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Yoga and mindfulness… the benefits for mental health.

Yoga and mindfulness offer psychological benefits for children as well. A growing body of research has already shown that yoga can improve focus, memory, self-esteem, academic performance, and classroom behavior, and can even reduce anxiety and stress in children.

Mindfulness exercises involve focusing on the here and now, instead of challenging our energy and worrying about mistakes of the past or uncertainties of the future. By letting go of worries and concentrating on the here and now, we let go of anger, frustration, irritation annoyance and worries, and attempt to reach “‘equanimity’ — stillness and balance of mind,” There are many benefits of practicing mindfulness, a happier life, an improved sleep, more compassion and empathy for others, clearer thinking and an overall sense of well being.

This is why we have included it as one of our six main outcomes in our Action Research project. The children are receptive to both yoga and mindfulness and as the weeks go on the children’s strength, commitment and concentration to practicing these are growing.

Our Yoga is connected to outside and nature and the children have been practicing seven main poses. The seed, the flower, the tree, the frog, the lion, the bridge and the butterfly. With the weather being uncertain we have been doing in inside but we really will aim to take this outside to the yard or better still Junior Forest School. The children respond with enthusiasm and they can relate to the poses as they are familiar with nature, plants and animals so it becomes relevant to them. Yoga and mindfulness help build a stronger connection with nature, this is something we wish to achieve.

We have also discovered a couple of great CD’s to listen too, one on relaxation and self esteem and another called ‘A walking talking Miracle’ an inspirational CD for children. There is an expectation that all children participate, no matter what age. Country Kids is an inclusive environment and goals are the same for each group. Rather then saying ‘How can I, rather how will I’. Modification and flexibility are important when planning each experience, no child is the same and each have different abilities, needs and personalities.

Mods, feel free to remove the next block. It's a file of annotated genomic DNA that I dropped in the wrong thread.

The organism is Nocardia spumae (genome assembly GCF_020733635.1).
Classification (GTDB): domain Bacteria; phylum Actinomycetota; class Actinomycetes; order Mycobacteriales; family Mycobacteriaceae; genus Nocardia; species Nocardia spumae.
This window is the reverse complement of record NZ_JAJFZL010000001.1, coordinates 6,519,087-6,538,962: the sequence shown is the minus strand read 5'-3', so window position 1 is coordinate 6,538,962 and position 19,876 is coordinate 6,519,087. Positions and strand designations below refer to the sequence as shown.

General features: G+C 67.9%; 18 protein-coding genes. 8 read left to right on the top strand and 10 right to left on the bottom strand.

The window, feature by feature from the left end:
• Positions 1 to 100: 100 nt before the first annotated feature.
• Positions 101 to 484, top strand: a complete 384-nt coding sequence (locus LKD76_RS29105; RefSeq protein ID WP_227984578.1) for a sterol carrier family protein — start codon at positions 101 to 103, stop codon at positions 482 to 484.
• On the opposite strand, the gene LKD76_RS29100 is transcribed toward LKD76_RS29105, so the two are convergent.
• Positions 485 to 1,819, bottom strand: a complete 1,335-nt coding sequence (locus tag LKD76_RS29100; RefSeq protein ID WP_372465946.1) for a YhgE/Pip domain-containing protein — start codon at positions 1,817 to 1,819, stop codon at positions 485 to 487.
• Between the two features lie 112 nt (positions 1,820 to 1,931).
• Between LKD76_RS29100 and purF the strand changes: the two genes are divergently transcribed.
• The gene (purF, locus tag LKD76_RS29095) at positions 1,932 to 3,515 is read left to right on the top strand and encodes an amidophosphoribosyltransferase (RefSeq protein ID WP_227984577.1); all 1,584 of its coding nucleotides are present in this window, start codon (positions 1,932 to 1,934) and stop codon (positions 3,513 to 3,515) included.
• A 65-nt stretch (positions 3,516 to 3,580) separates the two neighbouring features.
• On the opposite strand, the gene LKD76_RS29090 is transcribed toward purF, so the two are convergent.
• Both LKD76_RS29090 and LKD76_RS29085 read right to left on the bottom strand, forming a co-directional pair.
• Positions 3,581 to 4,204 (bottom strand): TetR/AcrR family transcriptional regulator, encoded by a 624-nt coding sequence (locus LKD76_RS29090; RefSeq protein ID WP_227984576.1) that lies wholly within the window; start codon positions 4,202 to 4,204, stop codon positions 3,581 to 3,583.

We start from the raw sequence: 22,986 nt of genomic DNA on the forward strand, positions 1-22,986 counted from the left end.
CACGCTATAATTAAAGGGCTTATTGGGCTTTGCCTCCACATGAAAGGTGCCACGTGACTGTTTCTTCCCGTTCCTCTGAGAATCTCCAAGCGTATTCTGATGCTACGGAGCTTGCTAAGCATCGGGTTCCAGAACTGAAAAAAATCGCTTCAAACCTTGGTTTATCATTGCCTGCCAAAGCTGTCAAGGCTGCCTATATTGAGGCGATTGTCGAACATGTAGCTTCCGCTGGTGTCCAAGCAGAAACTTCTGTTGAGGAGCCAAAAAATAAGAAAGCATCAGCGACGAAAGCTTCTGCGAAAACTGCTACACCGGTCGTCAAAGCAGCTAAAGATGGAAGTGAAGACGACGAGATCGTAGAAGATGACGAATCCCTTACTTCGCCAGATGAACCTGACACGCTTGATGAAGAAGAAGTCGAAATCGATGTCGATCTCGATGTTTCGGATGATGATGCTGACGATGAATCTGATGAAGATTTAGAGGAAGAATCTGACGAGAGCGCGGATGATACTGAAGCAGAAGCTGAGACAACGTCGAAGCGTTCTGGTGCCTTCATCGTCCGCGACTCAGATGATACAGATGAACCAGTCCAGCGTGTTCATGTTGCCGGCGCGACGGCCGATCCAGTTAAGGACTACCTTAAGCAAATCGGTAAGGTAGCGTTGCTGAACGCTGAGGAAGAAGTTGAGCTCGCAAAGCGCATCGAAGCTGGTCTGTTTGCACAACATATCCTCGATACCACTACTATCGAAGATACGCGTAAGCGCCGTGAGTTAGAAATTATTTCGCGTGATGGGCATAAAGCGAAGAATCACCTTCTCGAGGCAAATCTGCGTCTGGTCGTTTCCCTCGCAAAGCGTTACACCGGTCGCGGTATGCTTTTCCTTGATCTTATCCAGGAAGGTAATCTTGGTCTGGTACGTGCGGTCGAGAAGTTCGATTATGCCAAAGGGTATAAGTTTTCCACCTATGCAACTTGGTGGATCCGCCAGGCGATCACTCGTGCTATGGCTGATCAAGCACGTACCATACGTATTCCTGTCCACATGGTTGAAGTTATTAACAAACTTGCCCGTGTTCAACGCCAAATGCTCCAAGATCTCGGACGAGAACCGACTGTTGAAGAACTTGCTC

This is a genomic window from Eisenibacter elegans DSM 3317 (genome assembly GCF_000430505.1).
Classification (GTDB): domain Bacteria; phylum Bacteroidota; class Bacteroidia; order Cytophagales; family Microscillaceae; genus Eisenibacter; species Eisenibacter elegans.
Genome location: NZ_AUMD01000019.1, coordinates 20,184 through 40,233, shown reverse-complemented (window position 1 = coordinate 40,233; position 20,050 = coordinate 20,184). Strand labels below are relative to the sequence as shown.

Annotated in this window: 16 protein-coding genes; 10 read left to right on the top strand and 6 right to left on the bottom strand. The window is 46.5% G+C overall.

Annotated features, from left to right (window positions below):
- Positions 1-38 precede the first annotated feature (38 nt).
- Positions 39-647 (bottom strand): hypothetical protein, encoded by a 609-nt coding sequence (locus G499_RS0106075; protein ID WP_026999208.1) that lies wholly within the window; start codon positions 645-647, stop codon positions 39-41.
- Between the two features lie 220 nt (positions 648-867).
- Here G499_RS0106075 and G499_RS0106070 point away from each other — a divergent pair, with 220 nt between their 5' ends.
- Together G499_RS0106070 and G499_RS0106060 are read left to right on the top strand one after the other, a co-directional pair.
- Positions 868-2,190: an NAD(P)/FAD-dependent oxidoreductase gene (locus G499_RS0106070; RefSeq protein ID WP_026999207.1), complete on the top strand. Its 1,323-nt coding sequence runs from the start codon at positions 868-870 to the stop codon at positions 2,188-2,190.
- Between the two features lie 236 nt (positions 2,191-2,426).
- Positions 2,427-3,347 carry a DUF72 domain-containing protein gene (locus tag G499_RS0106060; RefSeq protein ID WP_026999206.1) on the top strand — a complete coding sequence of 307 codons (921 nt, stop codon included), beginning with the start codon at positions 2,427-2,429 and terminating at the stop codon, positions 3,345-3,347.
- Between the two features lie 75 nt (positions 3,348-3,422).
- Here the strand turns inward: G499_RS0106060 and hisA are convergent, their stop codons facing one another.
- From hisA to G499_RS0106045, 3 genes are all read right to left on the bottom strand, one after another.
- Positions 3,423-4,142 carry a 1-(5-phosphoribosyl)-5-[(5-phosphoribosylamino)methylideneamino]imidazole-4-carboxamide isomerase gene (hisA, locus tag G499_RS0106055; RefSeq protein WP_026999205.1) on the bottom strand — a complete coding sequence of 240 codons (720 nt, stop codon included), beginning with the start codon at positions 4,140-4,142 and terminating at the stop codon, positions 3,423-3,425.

The children start off on the mat lying down, a bit fidgety, sometimes giggling and trying to touch each others hands peeking out between half closed eyelids. Harry who is only one years of age sits listening and observing, other times he wonders in between the children bending to observe their quiet faces, but still he is present, this is important for everyone.

As the children listen to words spoken calmly on the CD and the music draws them in their bodies relax and they are mostly quite. Some children even go to sleep or are close too it. After we finish I talk to them about how they feel, happy, relaxed or energized ready to listen at mat time, work together as a team, sit well during mealtime or ready for their afternoon nap.

Teaching them skills they can use to calm themselves when they are angry and soothe themselves when they are distressed will serve them not only through their early childhood, but also for later life.

When the challenges occur throughout each day with peers, tiredness, frustration and more, the skills mindfulness and yoga offers will support them physically, mentally, socially and emotionally.

Yoga and mindfulness offer essential life skills that allow kids to remain true to themselves and their true nature. Yoga and mindfulness teaches kids to listen to their heart and know what makes them feel happy, truly happy.

‘Our life is shaped by our mind, for we become what we think’ Buddha


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